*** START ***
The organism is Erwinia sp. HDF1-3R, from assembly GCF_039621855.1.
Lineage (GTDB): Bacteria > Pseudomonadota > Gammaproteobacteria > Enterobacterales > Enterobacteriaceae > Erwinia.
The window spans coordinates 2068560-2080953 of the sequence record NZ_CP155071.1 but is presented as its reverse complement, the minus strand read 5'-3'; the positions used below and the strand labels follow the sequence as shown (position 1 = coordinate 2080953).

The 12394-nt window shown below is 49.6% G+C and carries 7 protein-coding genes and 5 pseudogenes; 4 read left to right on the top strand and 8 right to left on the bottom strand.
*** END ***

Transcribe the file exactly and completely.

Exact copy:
The organism is Erwinia sp. HDF1-3R, from assembly GCF_039621855.1.
Lineage (GTDB): Bacteria > Pseudomonadota > Gammaproteobacteria > Enterobacterales > Enterobacteriaceae > Erwinia.
The window spans coordinates 2068560-2080953 of the sequence record NZ_CP155071.1 but is presented as its reverse complement, the minus strand read 5'-3'; the positions used below and the strand labels follow the sequence as shown (position 1 = coordinate 2080953).

The 12394-nt window shown below is 49.6% G+C and carries 7 protein-coding genes and 5 pseudogenes; 4 read left to right on the top strand and 8 right to left on the bottom strand.